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‘Rescue Tubes’ Can Aid Distressed Swimmers, Snorkelers

Posted December 10, 2012, 05:46 PM HST
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Rotary Club of South Hilo members Dayle Tejada, left, and Gene Hennen finish installing the first donated rescue tube Thursday at Lehia Beach Park in Hilo. Courtesy photo.

A Hilo civic club has donated two dozen “rescue tubes” at Hilo-area beach parks to allow the public to aid swimmers and other ocean users in distress.

The apparatus consists of a yellow flotation device about four feet long mounted on a PVC stand topped with a flag. Each stand also includes a strap, whistle and identification markings.

The Rotary Club of South Hilo donated the rescue tubes costing about $100 apiece and is also installing them.

Club officials said the 220 rescue tubes installed on Kauai have been used to aid ocean users at least 55 times.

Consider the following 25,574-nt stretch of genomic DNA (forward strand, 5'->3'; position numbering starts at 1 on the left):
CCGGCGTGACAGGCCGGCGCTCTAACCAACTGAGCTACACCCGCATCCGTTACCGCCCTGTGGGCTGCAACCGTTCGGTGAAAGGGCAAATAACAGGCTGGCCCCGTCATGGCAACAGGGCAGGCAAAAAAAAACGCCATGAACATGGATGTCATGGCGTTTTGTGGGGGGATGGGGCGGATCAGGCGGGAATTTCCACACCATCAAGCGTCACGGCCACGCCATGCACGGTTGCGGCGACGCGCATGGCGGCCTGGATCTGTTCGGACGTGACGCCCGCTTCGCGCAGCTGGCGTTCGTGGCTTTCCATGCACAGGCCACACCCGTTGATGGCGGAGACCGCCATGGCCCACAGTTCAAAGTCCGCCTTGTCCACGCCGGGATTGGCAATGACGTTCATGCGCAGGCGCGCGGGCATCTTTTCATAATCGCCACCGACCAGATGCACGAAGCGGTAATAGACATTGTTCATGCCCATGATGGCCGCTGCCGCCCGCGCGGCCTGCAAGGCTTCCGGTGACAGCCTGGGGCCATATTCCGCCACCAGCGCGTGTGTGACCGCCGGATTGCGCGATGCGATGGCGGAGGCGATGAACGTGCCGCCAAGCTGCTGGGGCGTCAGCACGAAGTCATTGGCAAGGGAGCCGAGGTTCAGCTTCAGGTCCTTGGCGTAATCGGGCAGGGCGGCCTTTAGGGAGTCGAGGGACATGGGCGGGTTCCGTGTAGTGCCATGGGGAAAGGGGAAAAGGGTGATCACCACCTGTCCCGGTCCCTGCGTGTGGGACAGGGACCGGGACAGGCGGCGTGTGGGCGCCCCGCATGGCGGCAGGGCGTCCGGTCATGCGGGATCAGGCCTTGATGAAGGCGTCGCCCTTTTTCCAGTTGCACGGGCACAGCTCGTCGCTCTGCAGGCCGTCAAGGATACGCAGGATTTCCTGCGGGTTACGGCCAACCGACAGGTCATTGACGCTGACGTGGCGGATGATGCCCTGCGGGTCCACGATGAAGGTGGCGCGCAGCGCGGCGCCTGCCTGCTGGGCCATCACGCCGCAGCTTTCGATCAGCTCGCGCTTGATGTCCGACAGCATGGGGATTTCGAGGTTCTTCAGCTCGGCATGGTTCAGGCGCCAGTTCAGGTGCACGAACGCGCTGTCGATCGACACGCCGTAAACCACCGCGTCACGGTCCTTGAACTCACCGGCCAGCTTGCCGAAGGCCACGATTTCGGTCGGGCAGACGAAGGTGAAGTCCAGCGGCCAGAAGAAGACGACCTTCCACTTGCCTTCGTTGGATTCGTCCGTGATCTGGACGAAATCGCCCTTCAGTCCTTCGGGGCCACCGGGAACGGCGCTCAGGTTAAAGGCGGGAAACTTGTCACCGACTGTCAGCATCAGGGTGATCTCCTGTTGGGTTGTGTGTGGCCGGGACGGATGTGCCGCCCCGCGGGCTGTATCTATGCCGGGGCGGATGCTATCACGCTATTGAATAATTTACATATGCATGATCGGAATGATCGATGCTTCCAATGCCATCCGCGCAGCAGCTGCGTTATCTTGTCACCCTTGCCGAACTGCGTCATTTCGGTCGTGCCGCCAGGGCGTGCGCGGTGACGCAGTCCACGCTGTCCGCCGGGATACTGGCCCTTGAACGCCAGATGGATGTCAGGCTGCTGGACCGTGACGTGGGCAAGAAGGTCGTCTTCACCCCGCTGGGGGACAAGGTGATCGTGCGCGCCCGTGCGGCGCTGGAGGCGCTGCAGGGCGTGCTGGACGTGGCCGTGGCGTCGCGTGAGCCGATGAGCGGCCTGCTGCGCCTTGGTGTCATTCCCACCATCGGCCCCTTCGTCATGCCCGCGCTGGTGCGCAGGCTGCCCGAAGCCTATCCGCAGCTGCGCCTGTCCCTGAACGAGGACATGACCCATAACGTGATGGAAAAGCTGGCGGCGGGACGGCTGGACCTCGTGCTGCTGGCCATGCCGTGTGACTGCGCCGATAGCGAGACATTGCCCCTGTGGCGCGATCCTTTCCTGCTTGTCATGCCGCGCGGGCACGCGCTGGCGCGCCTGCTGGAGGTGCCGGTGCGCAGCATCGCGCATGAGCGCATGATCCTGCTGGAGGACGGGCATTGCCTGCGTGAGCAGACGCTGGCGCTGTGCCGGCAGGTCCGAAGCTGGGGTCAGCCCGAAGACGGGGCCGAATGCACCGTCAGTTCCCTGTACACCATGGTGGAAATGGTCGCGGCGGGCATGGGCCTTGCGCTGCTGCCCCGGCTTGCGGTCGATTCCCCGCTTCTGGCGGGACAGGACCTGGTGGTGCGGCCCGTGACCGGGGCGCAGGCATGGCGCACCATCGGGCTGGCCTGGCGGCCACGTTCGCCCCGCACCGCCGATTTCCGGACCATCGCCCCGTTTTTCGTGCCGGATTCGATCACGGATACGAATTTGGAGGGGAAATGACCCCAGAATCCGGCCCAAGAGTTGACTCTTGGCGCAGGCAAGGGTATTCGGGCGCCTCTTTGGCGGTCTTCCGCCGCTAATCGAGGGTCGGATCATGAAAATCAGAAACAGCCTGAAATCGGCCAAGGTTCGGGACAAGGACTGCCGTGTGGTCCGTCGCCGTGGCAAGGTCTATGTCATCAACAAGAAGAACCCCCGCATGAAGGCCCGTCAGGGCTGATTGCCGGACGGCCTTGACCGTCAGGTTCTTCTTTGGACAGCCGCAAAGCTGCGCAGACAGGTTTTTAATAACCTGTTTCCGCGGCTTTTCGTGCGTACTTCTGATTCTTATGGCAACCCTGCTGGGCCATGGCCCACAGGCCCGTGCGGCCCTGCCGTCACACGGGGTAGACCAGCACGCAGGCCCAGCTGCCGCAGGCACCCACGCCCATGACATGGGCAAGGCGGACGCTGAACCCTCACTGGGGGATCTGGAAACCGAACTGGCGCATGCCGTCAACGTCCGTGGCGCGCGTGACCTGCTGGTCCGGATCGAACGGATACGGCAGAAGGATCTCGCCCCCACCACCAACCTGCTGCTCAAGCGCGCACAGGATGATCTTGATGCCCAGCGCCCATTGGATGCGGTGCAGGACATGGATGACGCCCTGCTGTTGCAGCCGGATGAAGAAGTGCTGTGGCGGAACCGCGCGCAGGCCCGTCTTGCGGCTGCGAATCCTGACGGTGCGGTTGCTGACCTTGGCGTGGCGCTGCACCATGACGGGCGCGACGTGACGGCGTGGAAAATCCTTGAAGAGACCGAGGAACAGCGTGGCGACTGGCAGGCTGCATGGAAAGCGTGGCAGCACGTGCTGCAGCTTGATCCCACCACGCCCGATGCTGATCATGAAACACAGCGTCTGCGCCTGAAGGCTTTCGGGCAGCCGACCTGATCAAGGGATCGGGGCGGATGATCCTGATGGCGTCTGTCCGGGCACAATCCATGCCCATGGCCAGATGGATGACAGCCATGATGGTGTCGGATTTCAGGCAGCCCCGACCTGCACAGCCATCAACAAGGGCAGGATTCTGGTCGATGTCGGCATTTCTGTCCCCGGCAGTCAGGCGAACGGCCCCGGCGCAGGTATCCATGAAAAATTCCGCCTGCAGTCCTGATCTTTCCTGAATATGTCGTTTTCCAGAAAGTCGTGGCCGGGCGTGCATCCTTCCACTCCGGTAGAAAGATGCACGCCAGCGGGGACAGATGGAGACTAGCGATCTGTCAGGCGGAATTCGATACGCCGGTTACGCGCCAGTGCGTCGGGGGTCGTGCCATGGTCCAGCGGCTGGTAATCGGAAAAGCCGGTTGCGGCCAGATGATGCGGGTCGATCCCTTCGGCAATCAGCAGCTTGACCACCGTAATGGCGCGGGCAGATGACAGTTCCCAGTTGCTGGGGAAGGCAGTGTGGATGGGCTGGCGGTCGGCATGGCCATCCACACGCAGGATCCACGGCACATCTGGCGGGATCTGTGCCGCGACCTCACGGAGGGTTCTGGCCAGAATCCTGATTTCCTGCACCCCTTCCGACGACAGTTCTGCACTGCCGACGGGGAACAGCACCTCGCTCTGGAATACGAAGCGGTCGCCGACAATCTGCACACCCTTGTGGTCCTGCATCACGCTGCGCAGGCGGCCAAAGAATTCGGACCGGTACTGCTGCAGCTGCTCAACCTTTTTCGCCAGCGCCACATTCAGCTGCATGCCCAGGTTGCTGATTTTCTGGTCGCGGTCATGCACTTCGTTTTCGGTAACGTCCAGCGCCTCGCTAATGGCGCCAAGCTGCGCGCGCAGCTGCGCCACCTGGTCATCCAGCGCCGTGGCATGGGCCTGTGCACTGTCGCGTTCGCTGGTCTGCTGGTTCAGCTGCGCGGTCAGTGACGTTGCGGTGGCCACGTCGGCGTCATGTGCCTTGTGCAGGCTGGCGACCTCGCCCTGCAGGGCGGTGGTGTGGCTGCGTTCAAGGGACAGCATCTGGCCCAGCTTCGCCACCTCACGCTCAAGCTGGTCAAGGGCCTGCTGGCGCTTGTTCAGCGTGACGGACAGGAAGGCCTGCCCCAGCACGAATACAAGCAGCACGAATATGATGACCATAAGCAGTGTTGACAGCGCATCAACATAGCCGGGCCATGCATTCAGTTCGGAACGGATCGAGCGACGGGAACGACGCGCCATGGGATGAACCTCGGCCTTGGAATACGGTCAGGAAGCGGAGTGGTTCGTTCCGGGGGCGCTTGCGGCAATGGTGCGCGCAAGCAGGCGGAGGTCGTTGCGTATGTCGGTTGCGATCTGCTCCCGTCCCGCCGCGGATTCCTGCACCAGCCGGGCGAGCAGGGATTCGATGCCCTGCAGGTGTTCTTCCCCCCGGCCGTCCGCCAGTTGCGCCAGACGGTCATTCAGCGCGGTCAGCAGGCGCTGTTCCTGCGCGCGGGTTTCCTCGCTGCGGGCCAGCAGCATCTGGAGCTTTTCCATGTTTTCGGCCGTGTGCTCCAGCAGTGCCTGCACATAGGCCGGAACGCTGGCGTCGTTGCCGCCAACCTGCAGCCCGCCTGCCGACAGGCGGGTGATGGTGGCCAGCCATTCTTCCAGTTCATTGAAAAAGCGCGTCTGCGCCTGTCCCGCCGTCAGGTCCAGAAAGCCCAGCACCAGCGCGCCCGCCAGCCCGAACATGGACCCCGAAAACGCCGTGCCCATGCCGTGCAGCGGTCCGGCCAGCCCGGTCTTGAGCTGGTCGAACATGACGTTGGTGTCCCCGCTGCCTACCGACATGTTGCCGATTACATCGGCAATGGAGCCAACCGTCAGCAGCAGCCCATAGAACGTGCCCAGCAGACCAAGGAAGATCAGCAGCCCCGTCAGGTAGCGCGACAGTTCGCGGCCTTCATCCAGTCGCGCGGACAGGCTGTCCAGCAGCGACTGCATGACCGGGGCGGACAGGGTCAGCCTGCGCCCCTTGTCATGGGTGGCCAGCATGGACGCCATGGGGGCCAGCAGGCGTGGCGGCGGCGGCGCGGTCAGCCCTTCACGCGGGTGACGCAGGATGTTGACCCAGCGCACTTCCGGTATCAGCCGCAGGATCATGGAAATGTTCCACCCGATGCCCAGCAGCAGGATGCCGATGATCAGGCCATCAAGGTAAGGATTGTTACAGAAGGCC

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A spokesman for the county Department of Parks and Recreation noted that the rescue tubes are not toys and should be used only in emergencies. Misuse of the apparatus could leave them unavailable should they be needed to save a life.

Installations have already started at county beach parks between Lehia Beach Park at the end of Kalanianaole Avenue in Keaukaha to Kolekole Beach Park north of Honomu about eight miles north of Hilo. The areas receiving the tubes include Hilo Bayfront Beach and Coconut Island.

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